Experiencing a bad landing resulting in an injured ankle, he alerted farm workers to his presence who in turn called the Home Guard and local Police. Eventually he was taken to London for further interrogation and internment. The subsequent publicity of his capture dismissed any chance of him being used as a double agent. However his value was not deemed redundant, as he was to play a tragic role in the propaganda war. Regardless of how impotent his threat to the British war effort actually was, his deafdly fate was sealed.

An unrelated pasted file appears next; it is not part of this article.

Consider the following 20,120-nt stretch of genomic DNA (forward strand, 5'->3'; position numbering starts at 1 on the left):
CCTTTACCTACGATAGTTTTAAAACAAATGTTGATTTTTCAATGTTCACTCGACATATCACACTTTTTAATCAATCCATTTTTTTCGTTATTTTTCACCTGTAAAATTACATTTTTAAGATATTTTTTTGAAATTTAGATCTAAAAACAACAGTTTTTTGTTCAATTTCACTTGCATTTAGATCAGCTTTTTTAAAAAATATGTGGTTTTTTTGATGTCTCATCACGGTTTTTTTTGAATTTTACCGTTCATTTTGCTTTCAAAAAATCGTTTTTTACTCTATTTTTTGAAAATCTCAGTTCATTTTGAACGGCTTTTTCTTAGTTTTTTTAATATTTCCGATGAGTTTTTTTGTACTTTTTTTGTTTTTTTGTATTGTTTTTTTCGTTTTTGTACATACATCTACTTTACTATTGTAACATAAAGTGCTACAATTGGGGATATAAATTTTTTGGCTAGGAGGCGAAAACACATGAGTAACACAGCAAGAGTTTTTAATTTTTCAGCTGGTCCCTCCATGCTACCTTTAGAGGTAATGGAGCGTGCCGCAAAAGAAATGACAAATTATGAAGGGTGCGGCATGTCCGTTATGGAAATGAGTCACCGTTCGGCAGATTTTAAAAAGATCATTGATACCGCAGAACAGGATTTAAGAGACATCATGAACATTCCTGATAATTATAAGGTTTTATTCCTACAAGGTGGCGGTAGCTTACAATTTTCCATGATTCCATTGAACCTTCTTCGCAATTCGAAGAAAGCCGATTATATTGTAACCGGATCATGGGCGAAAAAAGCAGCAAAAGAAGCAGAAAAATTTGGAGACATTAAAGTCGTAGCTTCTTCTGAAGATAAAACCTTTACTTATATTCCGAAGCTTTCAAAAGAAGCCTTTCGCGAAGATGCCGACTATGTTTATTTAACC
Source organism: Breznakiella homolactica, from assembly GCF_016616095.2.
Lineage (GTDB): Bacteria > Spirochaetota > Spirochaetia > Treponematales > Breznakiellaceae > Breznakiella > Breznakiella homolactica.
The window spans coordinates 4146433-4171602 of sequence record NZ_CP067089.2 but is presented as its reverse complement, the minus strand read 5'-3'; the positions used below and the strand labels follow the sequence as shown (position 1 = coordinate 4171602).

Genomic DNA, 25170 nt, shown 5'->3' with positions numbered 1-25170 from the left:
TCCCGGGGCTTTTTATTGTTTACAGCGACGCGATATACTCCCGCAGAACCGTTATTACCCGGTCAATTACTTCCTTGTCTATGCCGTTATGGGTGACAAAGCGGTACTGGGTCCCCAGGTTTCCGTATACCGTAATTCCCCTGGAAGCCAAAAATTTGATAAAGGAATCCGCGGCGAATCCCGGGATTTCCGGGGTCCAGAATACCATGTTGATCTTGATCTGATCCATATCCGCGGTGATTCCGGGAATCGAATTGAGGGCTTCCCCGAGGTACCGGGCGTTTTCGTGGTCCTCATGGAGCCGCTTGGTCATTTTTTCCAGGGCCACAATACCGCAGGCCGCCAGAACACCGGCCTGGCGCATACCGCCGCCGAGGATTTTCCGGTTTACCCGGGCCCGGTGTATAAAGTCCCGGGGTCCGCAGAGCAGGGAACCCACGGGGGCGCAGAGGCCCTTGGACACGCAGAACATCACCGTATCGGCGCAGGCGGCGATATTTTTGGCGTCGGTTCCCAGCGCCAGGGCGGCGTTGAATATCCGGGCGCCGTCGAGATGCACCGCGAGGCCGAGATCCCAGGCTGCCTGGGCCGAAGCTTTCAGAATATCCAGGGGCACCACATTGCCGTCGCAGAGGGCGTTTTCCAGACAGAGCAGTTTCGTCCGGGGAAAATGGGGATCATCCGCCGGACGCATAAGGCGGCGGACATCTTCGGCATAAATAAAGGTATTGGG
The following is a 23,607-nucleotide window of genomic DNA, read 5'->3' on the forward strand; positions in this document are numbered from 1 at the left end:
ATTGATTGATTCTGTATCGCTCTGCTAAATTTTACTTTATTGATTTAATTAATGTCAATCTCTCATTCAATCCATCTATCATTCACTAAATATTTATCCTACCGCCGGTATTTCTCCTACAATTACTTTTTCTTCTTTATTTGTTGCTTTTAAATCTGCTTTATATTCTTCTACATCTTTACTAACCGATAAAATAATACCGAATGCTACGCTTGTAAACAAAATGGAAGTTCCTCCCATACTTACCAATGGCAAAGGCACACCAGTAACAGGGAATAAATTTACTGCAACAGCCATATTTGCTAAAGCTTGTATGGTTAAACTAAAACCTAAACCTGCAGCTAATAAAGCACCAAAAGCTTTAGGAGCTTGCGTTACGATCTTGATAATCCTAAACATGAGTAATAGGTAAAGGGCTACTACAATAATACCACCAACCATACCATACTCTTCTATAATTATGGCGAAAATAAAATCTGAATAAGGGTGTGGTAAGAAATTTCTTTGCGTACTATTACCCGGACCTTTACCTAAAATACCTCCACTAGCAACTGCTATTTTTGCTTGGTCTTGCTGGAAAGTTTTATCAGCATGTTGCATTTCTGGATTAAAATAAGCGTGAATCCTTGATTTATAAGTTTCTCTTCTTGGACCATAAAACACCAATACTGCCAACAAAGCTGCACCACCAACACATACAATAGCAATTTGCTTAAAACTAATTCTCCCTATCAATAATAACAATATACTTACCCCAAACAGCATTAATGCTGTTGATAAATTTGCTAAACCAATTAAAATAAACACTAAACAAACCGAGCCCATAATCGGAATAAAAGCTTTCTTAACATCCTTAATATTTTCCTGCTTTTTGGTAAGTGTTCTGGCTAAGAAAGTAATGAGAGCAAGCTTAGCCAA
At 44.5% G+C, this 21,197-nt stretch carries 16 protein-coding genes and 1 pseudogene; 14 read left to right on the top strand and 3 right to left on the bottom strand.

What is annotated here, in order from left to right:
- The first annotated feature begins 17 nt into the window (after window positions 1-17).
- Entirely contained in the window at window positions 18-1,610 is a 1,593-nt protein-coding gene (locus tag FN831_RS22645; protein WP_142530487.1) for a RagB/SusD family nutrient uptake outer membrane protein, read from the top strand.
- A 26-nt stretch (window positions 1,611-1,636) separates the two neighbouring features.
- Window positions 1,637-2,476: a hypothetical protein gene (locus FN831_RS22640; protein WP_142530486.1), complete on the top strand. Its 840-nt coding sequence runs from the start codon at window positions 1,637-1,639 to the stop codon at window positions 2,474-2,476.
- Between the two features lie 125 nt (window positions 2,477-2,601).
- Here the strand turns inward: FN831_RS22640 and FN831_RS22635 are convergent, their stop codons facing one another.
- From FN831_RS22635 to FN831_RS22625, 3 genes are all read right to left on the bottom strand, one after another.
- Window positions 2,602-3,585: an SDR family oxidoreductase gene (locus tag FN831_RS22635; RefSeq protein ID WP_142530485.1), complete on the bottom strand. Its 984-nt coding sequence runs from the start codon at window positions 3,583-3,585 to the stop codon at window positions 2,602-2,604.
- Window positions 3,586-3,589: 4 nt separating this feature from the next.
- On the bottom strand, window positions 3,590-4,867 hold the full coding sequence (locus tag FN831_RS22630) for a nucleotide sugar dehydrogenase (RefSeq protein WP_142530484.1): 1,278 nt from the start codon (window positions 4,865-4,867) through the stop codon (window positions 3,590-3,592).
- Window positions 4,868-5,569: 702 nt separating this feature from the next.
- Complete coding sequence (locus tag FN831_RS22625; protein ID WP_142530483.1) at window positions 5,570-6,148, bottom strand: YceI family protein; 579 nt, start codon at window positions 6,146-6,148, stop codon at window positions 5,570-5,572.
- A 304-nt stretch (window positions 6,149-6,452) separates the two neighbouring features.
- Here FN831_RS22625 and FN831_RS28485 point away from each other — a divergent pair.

After the fall of France Britain desperately needed a moral boost and the public's fear of infiltration by enemy agents and paratroopers became almost a paranoia. Combined with Churchill's ironfist stance the opportunity to make a bold statement to both the enemy and general public at home was not one to be wasted. The place of execution was also no doubt political, carefully chosen for its historical significance and appeal to public sentiment.